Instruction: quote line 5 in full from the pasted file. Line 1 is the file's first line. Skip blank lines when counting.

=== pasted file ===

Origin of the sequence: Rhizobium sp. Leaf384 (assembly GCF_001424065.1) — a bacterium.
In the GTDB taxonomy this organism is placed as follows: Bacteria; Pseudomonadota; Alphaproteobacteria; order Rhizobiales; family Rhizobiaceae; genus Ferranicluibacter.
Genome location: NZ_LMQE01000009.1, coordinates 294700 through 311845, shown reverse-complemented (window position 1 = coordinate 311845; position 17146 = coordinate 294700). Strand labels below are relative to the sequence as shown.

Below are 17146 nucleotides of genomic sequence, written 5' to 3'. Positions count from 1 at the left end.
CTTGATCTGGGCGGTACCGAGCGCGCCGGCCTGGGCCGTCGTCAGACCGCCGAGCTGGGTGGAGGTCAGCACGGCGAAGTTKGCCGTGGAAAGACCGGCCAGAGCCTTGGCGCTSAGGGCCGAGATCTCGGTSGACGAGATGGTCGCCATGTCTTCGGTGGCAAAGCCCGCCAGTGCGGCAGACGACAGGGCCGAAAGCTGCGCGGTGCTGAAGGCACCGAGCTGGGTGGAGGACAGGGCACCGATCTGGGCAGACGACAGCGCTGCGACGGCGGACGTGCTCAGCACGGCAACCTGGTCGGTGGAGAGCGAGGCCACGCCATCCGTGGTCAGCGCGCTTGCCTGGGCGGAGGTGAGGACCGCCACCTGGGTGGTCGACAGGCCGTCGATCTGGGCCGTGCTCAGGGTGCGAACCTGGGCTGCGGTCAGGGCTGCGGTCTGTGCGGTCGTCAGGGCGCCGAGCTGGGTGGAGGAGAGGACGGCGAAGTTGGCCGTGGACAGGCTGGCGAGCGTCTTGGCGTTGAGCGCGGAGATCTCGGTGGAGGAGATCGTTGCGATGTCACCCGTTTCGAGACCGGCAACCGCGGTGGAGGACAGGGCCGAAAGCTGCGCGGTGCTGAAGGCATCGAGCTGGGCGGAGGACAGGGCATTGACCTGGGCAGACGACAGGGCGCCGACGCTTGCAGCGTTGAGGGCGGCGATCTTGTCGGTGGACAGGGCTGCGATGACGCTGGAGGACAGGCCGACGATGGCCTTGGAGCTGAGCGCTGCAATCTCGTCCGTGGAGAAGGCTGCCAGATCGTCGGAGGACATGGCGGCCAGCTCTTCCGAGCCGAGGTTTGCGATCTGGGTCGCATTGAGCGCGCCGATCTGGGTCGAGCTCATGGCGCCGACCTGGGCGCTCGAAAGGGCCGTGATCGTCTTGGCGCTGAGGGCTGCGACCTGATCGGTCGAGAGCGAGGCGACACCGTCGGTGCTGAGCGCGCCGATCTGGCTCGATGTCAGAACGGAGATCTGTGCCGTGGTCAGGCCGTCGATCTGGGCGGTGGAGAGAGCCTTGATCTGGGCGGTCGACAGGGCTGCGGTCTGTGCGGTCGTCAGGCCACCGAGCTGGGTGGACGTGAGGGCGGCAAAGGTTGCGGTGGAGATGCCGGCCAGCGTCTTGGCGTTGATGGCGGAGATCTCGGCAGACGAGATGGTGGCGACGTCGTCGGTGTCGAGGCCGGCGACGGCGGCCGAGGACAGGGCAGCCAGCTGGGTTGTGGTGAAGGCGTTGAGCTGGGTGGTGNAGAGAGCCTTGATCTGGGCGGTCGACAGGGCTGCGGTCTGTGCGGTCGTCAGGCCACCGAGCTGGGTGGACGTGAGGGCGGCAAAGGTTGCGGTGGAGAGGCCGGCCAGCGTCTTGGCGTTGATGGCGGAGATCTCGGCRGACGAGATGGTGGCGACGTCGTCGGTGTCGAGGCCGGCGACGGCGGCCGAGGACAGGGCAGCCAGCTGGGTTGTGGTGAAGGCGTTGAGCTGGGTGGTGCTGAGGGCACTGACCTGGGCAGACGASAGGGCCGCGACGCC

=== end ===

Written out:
CTTGATCTGGGCGGTACCGAGCGCGCCGGCCTGGGCCGTCGTCAGACCGCCGAGCTGGGTGGAGGTCAGCACGGCGAAGTTKGCCGTGGAAAGACCGGCCAGAGCCTTGGCGCTSAGGGCCGAGATCTCGGTSGACGAGATGGTCGCCATGTCTTCGGTGGCAAAGCCCGCCAGTGCGGCAGACGACAGGGCCGAAAGCTGCGCGGTGCTGAAGGCACCGAGCTGGGTGGAGGACAGGGCACCGATCTGGGCAGACGACAGCGCTGCGACGGCGGACGTGCTCAGCACGGCAACCTGGTCGGTGGAGAGCGAGGCCACGCCATCCGTGGTCAGCGCGCTTGCCTGGGCGGAGGTGAGGACCGCCACCTGGGTGGTCGACAGGCCGTCGATCTGGGCCGTGCTCAGGGTGCGAACCTGGGCTGCGGTCAGGGCTGCGGTCTGTGCGGTCGTCAGGGCGCCGAGCTGGGTGGAGGAGAGGACGGCGAAGTTGGCCGTGGACAGGCTGGCGAGCGTCTTGGCGTTGAGCGCGGAGATCTCGGTGGAGGAGATCGTTGCGATGTCACCCGTTTCGAGACCGGCAACCGCGGTGGAGGACAGGGCCGAAAGCTGCGCGGTGCTGAAGGCATCGAGCTGGGCGGAGGACAGGGCATTGACCTGGGCAGACGACAGGGCGCCGACGCTTGCAGCGTTGAGGGCGGCGATCTTGTCGGTGGACAGGGCTGCGATGACGCTGGAGGACAGGCCGACGATGGCCTTGGAGCTGAGCGCTGCAATCTCGTCCGTGGAGAAGGCTGCCAGATCGTCGGAGGACATGGCGGCCAGCTCTTCCGAGCCGAGGTTTGCGATCTGGGTCGCATTGAGCGCGCCGATCTGGGTCGAGCTCATGGCGCCGACCTGGGCGCTCGAAAGGGCCGTGATCGTCTTGGCGCTGAGGGCTGCGACCTGATCGGTCGAGAGCGAGGCGACACCGTCGGTGCTGAGCGCGCCGATCTGGCTCGATGTCAGAACGGAGATCTGTGCCGTGGTCAGGCCGTCGATCTGGGCGGTGGAGAGAGCCTTGATCTGGGCGGTCGACAGGGCTGCGGTCTGTGCGGTCGTCAGGCCACCGAGCTGGGTGGACGTGAGGGCGGCAAAGGTTGCGGTGGAGATGCCGGCCAGCGTCTTGGCGTTGATGGCGGAGATCTCGGCAGACGAGATGGTGGCGACGTCGTCGGTGTCGAGGCCGGCGACGGCGGCCGAGGACAGGGCAGCCAGCTGGGTTGTGGTGAAGGCGTTGAGCTGGGTGGTGNAGAGAGCCTTGATCTGGGCGGTCGACAGGGCTGCGGTCTGTGCGGTCGTCAGGCCACCGAGCTGGGTGGACGTGAGGGCGGCAAAGGTTGCGGTGGAGAGGCCGGCCAGCGTCTTGGCGTTGATGGCGGAGATCTCGGCRGACGAGATGGTGGCGACGTCGTCGGTGTCGAGGCCGGCGACGGCGGCCGAGGACAGGGCAGCCAGCTGGGTTGTGGTGAAGGCGTTGAGCTGGGTGGTGCTGAGGGCACTGACCTGGGCAGACGASAGGGCCGCGACGCC